Service Audience

“Why don’t you write for other people?   Write poetry, write fiction that they can engage on their own level, get some pleasure from?   Maybe, doing that would help you build an audience who would want to hear what you have to say on other subjects that are important to you.”

I write for myself.   I write with a sheer explicit force because I have something that I need to say, something I just don’t believe other people are engaging.

Sometimes, I write for others, helping them find their voice or get their messages into the world.  I do that as service.

My life of consuming service, though, left me battered.  I wasn’t able to take care of myself while taking care of my parents.

“You have spoken for me.  You have spoken for your mother.   When are you going to speak for yourself?” my father asked repeatedly from his deathbed.

I speak for myself.  The challenge isn’t me speaking for myself.   The challenge is speaking in a way that other people are eager, willing and able to really take on board.

There are good reasons for me to write in a voice other than the explicit, pedantic voice I habitually use now.   Success in reaching an audience is a good thing that can be parlayed into other forms of success, rewards that nourish and opportunities that extend the reach.   The communication of moments can draw people in, make them want to know more, want to open to a deeper understanding.

The blocks I hold to serving the desires of others are huge, accretions of a lifetime spent caring for other people, keeping them safe and comfortable through my own denial of desire, body and self.

If a tree falls in the forest and there is no one there to hear it, does it make a sound?   If someone screams out their experience and there is no one there to engage it, does that person really exist?

I can easily make a list of the sensible things I should do to package myself to be attractive to an audience.   Actually doing that work after a lifetime spent packaging myself to be tolerable to an audience who didn’t want to be challenged, who didn’t get the joke, well, that is another ask altogether.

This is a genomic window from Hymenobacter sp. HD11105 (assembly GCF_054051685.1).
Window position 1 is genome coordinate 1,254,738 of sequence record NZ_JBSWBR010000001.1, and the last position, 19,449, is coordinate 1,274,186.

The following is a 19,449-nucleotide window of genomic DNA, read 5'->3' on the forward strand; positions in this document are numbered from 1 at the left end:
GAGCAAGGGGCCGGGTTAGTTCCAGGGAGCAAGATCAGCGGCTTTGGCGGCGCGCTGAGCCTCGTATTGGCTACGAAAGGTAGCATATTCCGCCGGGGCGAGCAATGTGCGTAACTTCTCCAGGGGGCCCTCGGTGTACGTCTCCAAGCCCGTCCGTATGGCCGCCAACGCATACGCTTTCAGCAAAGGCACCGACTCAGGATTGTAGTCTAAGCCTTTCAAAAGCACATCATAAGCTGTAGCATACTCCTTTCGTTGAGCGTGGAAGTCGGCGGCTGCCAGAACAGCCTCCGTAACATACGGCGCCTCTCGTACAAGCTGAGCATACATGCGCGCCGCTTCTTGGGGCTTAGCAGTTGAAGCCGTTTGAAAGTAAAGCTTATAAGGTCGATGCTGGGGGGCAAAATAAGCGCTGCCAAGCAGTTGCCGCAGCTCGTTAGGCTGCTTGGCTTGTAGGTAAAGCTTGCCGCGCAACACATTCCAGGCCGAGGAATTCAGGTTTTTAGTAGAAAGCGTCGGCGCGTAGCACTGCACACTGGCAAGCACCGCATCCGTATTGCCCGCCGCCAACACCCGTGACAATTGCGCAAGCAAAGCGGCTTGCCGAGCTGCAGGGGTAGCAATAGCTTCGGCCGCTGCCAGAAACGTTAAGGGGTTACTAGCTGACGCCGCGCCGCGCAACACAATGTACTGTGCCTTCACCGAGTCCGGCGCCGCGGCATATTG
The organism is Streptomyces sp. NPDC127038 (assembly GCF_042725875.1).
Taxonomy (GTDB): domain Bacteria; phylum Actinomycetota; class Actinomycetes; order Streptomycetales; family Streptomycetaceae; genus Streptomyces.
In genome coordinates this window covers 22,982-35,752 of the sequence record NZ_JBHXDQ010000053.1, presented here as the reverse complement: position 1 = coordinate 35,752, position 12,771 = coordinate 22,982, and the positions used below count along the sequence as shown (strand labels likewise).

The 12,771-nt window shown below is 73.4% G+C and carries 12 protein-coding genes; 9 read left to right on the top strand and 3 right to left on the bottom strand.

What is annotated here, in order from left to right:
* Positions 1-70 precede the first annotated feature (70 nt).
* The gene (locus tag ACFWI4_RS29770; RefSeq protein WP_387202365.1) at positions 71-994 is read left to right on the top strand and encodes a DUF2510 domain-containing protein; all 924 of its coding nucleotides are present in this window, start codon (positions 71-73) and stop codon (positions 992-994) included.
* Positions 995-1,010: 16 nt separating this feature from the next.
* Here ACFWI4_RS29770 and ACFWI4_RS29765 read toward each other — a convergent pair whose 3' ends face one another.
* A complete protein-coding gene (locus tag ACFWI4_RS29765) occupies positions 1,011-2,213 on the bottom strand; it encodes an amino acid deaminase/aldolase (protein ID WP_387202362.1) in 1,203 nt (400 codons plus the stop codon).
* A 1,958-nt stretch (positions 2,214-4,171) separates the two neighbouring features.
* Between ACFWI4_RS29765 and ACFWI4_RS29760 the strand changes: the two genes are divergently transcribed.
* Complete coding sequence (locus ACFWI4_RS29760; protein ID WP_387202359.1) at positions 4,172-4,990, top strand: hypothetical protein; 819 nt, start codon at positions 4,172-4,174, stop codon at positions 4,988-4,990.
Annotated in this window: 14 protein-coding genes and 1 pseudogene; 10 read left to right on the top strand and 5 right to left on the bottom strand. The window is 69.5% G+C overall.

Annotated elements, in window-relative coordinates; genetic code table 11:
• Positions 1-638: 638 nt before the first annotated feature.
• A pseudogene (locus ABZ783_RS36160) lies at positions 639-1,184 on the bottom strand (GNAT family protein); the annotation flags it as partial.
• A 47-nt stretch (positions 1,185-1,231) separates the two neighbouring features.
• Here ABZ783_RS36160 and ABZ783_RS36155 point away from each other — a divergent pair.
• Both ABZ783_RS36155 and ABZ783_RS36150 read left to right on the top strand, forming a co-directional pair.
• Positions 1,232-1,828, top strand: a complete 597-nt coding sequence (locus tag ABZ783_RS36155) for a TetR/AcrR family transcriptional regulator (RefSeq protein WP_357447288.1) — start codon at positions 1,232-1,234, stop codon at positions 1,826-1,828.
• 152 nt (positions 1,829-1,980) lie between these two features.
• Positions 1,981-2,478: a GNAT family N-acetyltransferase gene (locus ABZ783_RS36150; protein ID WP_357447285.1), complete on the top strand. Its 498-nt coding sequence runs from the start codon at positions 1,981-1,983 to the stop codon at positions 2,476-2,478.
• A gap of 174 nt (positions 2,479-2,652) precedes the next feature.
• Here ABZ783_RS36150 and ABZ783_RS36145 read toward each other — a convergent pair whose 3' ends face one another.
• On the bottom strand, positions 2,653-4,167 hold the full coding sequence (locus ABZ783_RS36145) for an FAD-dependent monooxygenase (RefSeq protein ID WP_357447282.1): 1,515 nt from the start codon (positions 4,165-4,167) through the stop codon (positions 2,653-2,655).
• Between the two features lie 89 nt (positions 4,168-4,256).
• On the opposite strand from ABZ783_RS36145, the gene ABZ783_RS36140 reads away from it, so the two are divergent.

It took an enormous amount of effort and focus to do the kind of work I needed to do to be here today as functional as I am.   That is easy to forget, because it is like the iceberg; people see where I am, but not the struggle to get here.  In my experience, usually they just asked for more, saying that if I could make it to here, surely I could go farther.

The modern call to homogeneity makes people ask others to eliminate their differences, the bits that give them character.   We don’t see that the flip side of every struggle is a gift, that scars mark not just our imperfections but also our triumphs.

You can argue that I shouldn’t lead with my intensity, that I speaking in a more gentle and genteel way,  tame and assimilated, using a vernacular that serves people may be better for me, and you may be right.   You can catch more flies with honey than with vinegar, and being of service to people in a way they find sweet enough to be palatable can bring rewards.

My struggle, though, hasn’t been sweet.   An easy life rarely brings the rewards of a strenuous life.   The lessons of continuous common humanity isn’t that you don’t have to change, don’t have to do the hard work of opening your heart, of feeling all your emotions, don’t have to let bits of you die so you can find new.    Change isn’t just another layer to put on, a moment out of your day.  Change is work.

I probably do need to get to a place where I can serve the world by creating more accessible bits which give people a handle to access the deeper stuff I have to offer.   I probably do need to work to trust the notion that I can be liked and not have to sell out my deeper struggle.

To do that, though, I need to get over my need to scream into the void, to brutally and explicitly share my experience in the world.  I need to heal some, be nourished some, be affirmed some.

That is still a struggle.

 

 

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